1. Amy O – Crushed

Color damage, lo-fi effects, solid editing, and a great basement pop song. Sometimes that’s all of the ingredients you need to create a smart, engaging music video and Amy O‘s “Crushed” is certainly one of those times. Simple, effective, and just about perfect.

2. Wilsen – Ruiner

Mitzi Akaha and Tamsin Wilson deliver strong turns in Michael Simon’s clip for “Ruiner”, a single from Wilson’s Wilsen project. A quietly unnerving clip that oddly echoes two Elisabeth Moss films, Queen of Earth and The One I Love. Shot in the style of a Gothic psychological horror, Simon makes great use of atmosphere and a superlative lead performance. Jake Saner’s cinematography gives a perfect read on the song’s tone and pushes the “Ruiner” clip over the top, leaving it as one of 2019’s best clips.

3. Ada Lea – 180 Days

“180 Days”, the latest music video from Ada Lea walks a fine line between traditional music video and lyric video. Never really establishing a clear narrative, the clip mostly thrives on Lea singing to the camera in a variety of poses and costumes as the lyrics scroll by on the bottom. Despite the simple conceit, those foundations prove to be more than enough, as “180 Days” keeps the viewers attention steadfast.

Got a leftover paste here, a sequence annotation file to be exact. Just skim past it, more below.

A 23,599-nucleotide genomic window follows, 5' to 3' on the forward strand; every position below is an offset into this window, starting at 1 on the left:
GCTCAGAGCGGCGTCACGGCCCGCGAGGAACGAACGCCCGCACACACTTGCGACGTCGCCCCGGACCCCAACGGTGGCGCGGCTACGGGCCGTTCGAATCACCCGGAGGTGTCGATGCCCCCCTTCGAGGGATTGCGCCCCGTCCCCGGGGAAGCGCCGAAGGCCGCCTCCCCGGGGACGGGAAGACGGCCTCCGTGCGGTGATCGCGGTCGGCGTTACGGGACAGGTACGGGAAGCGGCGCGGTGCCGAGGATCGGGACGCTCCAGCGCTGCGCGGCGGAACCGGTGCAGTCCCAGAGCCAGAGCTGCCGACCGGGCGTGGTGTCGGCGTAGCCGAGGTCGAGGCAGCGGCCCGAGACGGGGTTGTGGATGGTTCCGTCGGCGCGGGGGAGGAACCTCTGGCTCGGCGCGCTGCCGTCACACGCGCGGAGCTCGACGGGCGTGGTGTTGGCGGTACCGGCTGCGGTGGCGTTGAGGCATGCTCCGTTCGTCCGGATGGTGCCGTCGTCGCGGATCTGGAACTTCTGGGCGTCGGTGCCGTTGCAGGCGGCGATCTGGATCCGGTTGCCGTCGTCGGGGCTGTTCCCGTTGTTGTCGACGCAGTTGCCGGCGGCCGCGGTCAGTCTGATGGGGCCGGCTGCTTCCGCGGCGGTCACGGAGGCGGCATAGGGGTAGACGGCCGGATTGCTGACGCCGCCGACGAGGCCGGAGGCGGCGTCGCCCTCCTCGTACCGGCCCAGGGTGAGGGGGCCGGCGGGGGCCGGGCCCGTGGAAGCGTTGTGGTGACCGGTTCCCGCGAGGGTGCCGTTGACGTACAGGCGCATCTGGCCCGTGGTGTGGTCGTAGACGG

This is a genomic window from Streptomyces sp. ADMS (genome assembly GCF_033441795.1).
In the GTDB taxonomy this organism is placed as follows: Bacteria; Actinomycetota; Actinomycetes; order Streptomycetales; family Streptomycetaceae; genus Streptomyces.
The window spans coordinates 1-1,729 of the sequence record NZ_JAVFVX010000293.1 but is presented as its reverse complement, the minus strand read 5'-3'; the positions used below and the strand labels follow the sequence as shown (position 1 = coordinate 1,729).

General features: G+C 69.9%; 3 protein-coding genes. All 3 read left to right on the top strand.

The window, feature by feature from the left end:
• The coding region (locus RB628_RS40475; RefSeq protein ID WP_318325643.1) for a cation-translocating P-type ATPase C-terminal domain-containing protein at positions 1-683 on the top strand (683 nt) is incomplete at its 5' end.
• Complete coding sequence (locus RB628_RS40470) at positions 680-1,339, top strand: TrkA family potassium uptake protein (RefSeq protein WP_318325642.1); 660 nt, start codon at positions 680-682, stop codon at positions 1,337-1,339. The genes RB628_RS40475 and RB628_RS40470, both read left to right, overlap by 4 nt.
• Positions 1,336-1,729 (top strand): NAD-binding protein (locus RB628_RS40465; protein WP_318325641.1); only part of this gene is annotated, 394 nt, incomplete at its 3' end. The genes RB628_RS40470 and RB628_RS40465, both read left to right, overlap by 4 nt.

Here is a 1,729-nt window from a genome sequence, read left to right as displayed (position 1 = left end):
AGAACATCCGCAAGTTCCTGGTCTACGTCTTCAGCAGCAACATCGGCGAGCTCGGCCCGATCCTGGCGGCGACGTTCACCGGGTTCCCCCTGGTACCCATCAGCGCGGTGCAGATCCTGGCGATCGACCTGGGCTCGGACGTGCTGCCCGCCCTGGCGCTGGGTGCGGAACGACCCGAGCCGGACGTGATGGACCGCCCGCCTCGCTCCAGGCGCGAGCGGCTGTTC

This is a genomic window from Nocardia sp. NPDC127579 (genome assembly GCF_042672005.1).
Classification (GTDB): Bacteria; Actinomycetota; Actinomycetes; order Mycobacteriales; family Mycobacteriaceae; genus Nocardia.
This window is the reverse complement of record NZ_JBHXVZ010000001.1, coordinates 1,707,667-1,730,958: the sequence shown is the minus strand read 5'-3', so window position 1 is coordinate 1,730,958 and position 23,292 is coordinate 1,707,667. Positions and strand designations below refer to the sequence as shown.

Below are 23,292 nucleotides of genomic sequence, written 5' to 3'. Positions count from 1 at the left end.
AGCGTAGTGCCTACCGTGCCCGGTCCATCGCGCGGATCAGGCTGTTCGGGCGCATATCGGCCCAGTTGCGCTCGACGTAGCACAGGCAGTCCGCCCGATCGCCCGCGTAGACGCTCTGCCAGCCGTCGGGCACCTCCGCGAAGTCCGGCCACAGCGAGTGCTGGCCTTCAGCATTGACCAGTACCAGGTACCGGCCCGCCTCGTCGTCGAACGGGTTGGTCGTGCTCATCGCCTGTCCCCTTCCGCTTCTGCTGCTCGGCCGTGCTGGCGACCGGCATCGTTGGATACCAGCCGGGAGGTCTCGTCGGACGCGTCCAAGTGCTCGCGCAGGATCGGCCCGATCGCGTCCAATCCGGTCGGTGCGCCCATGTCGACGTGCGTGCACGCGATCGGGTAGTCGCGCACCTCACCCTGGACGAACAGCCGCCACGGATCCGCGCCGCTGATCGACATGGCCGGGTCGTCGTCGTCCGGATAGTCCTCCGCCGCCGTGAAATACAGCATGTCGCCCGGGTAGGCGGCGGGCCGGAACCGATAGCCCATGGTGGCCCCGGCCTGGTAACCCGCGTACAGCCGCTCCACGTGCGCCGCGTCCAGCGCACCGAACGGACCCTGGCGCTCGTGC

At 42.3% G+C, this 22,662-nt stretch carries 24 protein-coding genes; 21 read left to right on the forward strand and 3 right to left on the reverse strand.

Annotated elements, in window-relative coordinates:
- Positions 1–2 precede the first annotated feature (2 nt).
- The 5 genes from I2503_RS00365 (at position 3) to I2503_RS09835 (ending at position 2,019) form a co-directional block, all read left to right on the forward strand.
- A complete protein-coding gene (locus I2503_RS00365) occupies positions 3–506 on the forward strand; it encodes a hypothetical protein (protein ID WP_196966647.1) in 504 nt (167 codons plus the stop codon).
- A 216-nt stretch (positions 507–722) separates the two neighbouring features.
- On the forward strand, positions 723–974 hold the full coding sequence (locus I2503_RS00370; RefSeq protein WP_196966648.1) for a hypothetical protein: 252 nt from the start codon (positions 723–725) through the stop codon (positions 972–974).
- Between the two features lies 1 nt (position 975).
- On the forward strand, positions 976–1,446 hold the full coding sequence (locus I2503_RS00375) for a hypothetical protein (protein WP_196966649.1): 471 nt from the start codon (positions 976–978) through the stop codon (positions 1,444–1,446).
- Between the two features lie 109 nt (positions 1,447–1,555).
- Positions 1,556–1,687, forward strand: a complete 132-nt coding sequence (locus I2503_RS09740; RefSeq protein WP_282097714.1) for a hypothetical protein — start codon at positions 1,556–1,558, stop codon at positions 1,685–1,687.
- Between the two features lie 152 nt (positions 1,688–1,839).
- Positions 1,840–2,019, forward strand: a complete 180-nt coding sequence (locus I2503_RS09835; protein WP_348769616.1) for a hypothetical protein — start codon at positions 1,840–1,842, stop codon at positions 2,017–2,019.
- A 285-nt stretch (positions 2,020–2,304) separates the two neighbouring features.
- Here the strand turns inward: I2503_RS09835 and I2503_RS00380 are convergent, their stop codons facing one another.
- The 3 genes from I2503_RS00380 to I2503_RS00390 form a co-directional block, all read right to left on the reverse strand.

4. Common Holly – Crazy OK

When I Say to You Black Lightning, the most recent full-length from Common Holly, is an astounding work. One of the record’s strongest highlights comes in the form of “Crazy OK”, the record’s explosive finale. Max Taeuschel & Aaliyeh Afshar stepped behind the camera for the song’s music video and spearheaded an incredibly memorable visual accompaniment. Leaning heavily on the song’s lyrical narrative, Taeuschel and Afshar let the images of bandleader Brigitte Naggar’s posture and movement provide an effective maximization. Gripping through and through, “Crazy OK” is easy to admire and hard to shake.